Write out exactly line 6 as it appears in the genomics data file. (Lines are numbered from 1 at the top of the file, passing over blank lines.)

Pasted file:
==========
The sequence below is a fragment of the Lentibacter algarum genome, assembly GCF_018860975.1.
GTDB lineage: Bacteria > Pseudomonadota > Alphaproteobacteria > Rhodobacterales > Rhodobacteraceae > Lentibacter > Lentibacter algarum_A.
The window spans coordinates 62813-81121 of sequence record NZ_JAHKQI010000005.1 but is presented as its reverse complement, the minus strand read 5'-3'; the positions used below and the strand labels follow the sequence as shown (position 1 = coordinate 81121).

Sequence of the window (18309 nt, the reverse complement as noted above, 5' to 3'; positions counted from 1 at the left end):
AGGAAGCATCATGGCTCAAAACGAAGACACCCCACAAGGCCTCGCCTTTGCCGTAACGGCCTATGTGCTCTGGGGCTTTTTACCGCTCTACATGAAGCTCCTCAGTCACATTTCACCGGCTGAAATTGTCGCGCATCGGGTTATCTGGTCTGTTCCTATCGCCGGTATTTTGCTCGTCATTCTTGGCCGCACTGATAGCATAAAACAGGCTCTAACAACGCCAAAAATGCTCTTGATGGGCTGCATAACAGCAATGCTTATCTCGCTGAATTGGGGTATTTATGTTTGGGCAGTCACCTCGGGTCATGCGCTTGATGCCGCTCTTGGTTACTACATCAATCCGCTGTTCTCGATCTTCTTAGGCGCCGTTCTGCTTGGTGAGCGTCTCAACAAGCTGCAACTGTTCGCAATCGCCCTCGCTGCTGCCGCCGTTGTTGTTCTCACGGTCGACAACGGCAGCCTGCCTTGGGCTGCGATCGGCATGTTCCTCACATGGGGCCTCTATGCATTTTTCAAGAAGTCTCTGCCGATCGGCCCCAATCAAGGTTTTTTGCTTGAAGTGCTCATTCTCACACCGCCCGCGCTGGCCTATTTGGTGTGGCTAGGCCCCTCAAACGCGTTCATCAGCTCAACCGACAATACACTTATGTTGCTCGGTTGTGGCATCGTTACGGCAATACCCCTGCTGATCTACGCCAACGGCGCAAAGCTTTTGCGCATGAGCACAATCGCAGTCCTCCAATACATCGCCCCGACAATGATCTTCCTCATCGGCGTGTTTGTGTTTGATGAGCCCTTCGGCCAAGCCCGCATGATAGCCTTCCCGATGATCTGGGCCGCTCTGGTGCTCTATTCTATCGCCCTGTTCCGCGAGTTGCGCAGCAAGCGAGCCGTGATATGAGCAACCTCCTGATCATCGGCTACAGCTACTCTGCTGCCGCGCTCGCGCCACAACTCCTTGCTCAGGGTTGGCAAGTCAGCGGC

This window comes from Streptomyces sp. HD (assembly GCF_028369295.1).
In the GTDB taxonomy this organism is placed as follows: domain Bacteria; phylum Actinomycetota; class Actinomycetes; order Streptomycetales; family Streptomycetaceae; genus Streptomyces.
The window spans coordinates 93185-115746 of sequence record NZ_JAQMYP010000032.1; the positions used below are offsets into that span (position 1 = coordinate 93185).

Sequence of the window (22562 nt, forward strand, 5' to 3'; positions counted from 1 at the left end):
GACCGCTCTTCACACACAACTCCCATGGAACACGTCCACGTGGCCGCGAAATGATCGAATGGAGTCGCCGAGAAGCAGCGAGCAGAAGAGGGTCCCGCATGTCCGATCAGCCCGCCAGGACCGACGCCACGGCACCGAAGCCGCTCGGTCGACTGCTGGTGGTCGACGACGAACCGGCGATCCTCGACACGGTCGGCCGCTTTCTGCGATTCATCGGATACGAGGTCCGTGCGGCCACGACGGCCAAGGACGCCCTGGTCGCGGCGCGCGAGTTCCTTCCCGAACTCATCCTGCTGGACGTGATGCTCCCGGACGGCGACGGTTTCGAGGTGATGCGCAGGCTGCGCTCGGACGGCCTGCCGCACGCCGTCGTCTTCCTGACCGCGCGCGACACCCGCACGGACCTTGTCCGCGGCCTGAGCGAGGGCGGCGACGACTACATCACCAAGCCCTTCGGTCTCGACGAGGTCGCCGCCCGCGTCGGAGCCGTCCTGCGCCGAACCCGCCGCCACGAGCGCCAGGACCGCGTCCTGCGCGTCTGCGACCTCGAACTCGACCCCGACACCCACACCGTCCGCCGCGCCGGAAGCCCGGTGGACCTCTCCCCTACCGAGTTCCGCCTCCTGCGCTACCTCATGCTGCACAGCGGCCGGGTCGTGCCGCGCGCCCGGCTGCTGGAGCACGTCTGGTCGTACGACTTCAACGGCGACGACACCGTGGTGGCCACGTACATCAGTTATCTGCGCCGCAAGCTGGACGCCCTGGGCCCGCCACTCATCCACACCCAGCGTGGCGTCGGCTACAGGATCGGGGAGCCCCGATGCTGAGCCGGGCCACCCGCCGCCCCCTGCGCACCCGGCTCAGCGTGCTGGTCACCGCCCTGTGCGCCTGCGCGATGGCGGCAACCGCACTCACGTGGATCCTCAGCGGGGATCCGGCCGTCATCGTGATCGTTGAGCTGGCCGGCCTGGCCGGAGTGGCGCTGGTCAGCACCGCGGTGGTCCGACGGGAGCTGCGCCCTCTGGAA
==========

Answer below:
This window comes from Streptomyces sp. HD (assembly GCF_028369295.1).